Beijing sees 55km-long traffic jam as tourists flock in for May Day holiday
The long-awaited May Day holiday has arrived, but hundreds of thousands of commuters across the nation who were eager to enjoy their time off were instead stalled by heavy traffic snarls.
Massive streams of people going in and out of Beijing yesterday caused major congestion in China’s capital, as the nation kick-started the three-day public holiday.
As tourists flocked in on cars and buses, some 470,000 vehicles were recorded travelling out of Beijing on various highways yesterday morning, the Legal Evening News said, as citydwellers headed towards suburban tourist resorts, making traffic much worse than normal.
The worst traffic jam was on the Beijing-Tibet expressway, where cars heading out of town have been stuck since Thursday morning, and the queue was a staggering 55 kilometres long, the report said.
The Beijing-Hong Kong-Macau Expressway, southwest of the capital, saw a 26-kilometre-long queue of cars. A section bound for Chengde, a popular leisure destination, had a 21-kilometre backlog.
The Beijing Municipal Commission of Transport estimated that daily traffic capacity could top a record-breaking two million cars on all roads in the capital during the holiday.
On websites and social media, authorities constantly updated the latest traffic conditions and provided alternative routes.
Other cities fared no better. In Hangzhou, the scenic capital of coastal Zhejiang province, the subway system was packed with tourists, making the commute longer.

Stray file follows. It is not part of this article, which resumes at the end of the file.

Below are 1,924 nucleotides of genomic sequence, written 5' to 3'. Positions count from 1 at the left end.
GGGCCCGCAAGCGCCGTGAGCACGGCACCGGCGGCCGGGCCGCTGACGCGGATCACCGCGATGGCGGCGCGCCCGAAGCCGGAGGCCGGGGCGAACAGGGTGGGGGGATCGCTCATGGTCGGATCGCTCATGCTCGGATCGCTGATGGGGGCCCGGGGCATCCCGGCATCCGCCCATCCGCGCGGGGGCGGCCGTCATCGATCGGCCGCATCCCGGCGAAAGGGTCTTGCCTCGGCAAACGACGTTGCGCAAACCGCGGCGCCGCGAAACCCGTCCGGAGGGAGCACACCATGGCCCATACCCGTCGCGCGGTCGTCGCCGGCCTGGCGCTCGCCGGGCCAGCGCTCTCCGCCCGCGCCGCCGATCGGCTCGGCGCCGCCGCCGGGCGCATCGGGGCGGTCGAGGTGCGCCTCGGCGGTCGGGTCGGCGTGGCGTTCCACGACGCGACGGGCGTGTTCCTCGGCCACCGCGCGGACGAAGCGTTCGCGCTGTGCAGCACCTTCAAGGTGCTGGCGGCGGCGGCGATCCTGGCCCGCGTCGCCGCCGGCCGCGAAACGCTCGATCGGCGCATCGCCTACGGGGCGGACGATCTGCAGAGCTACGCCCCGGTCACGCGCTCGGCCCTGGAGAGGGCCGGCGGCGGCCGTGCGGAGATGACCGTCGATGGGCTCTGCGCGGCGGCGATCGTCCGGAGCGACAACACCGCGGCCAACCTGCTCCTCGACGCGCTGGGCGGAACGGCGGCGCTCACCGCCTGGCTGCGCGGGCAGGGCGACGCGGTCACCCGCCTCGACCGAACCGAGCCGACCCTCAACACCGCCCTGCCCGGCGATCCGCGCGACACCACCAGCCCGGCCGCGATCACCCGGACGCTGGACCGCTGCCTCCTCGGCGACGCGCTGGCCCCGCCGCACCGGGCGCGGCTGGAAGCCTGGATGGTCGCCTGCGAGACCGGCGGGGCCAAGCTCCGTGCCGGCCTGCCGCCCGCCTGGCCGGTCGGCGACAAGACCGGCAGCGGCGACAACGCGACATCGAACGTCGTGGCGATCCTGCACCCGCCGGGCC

And in Guangdong province, eight inter-city highways were plagued by congestion, the Yangcheng Evening News reported, slowing vehicles to a crawl.
Just before labour day, the governments of 10 of the most famous tourist cities warned of possible bottlenecks in each city and urged officials to step up mitigation efforts.
In the western city of Xian, home of the Terracotta Warriors, the authority mobilised some 2,000 police officers to help control and co-ordinate the traffic.
The major congestions are partly due to a policy of the national traffic authority which exempts expressway tolls on all vehicles with seven seats or less during long holidays.
The frequent and predictable congestion and crowding during China's holidays has even prompted the government to propose alternative holiday schemes, in which citizens cannot take holidays all at the same time, but can choose from a schedule drafted by the government.